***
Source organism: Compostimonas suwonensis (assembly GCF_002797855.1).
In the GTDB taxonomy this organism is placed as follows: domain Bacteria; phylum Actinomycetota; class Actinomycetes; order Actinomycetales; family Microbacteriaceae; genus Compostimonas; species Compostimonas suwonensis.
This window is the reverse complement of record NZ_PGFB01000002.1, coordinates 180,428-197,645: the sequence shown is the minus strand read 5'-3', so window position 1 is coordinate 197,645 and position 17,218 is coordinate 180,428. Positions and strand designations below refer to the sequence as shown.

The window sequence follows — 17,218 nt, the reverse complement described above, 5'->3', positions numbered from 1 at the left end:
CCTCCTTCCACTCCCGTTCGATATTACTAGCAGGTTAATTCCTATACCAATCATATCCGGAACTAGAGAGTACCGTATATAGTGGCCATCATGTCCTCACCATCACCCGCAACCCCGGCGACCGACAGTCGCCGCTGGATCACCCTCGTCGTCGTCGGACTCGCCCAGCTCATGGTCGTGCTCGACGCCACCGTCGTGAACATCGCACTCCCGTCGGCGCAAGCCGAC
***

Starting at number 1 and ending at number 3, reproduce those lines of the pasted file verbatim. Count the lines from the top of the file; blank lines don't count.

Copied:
Source organism: Compostimonas suwonensis (assembly GCF_002797855.1).
In the GTDB taxonomy this organism is placed as follows: domain Bacteria; phylum Actinomycetota; class Actinomycetes; order Actinomycetales; family Microbacteriaceae; genus Compostimonas; species Compostimonas suwonensis.
This window is the reverse complement of record NZ_PGFB01000002.1, coordinates 180,428-197,645: the sequence shown is the minus strand read 5'-3', so window position 1 is coordinate 197,645 and position 17,218 is coordinate 180,428. Positions and strand designations below refer to the sequence as shown.